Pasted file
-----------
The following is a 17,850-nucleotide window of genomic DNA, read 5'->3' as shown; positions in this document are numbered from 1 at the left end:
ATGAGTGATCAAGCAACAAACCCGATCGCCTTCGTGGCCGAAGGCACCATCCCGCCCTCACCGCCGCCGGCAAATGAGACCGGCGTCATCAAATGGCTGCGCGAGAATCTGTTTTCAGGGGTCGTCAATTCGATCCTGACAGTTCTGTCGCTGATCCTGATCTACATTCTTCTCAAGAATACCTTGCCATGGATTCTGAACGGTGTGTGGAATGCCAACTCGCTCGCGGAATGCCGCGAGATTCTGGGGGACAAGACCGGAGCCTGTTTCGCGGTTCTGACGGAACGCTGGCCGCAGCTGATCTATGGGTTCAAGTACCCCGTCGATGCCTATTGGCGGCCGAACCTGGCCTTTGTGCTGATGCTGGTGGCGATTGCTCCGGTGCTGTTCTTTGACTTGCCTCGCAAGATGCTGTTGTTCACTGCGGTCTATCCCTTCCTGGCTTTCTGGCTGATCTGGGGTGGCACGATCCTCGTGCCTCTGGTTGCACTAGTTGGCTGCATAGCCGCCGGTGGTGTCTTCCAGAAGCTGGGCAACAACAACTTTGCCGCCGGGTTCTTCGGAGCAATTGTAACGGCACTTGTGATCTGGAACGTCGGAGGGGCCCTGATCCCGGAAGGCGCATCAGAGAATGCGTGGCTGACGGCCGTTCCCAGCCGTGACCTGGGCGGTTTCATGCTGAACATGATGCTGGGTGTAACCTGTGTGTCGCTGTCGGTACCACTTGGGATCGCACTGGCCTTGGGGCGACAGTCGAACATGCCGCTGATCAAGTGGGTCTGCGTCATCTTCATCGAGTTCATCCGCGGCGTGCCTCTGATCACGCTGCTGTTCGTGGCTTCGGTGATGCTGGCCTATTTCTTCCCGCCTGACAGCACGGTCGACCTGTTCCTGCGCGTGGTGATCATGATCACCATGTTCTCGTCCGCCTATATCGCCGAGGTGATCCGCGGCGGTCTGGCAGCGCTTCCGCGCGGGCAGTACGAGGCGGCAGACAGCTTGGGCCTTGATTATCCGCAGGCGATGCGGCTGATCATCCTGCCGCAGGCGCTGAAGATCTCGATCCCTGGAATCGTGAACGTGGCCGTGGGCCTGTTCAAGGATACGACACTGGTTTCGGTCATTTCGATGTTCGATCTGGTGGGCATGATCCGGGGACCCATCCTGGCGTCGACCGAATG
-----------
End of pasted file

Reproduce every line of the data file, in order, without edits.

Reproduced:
The following is a 17,850-nucleotide window of genomic DNA, read 5'->3' as shown; positions in this document are numbered from 1 at the left end:
ATGAGTGATCAAGCAACAAACCCGATCGCCTTCGTGGCCGAAGGCACCATCCCGCCCTCACCGCCGCCGGCAAATGAGACCGGCGTCATCAAATGGCTGCGCGAGAATCTGTTTTCAGGGGTCGTCAATTCGATCCTGACAGTTCTGTCGCTGATCCTGATCTACATTCTTCTCAAGAATACCTTGCCATGGATTCTGAACGGTGTGTGGAATGCCAACTCGCTCGCGGAATGCCGCGAGATTCTGGGGGACAAGACCGGAGCCTGTTTCGCGGTTCTGACGGAACGCTGGCCGCAGCTGATCTATGGGTTCAAGTACCCCGTCGATGCCTATTGGCGGCCGAACCTGGCCTTTGTGCTGATGCTGGTGGCGATTGCTCCGGTGCTGTTCTTTGACTTGCCTCGCAAGATGCTGTTGTTCACTGCGGTCTATCCCTTCCTGGCTTTCTGGCTGATCTGGGGTGGCACGATCCTCGTGCCTCTGGTTGCACTAGTTGGCTGCATAGCCGCCGGTGGTGTCTTCCAGAAGCTGGGCAACAACAACTTTGCCGCCGGGTTCTTCGGAGCAATTGTAACGGCACTTGTGATCTGGAACGTCGGAGGGGCCCTGATCCCGGAAGGCGCATCAGAGAATGCGTGGCTGACGGCCGTTCCCAGCCGTGACCTGGGCGGTTTCATGCTGAACATGATGCTGGGTGTAACCTGTGTGTCGCTGTCGGTACCACTTGGGATCGCACTGGCCTTGGGGCGACAGTCGAACATGCCGCTGATCAAGTGGGTCTGCGTCATCTTCATCGAGTTCATCCGCGGCGTGCCTCTGATCACGCTGCTGTTCGTGGCTTCGGTGATGCTGGCCTATTTCTTCCCGCCTGACAGCACGGTCGACCTGTTCCTGCGCGTGGTGATCATGATCACCATGTTCTCGTCCGCCTATATCGCCGAGGTGATCCGCGGCGGTCTGGCAGCGCTTCCGCGCGGGCAGTACGAGGCGGCAGACAGCTTGGGCCTTGATTATCCGCAGGCGATGCGGCTGATCATCCTGCCGCAGGCGCTGAAGATCTCGATCCCTGGAATCGTGAACGTGGCCGTGGGCCTGTTCAAGGATACGACACTGGTTTCGGTCATTTCGATGTTCGATCTGGTGGGCATGATCCGGGGACCCATCCTGGCGTCGACCGAATG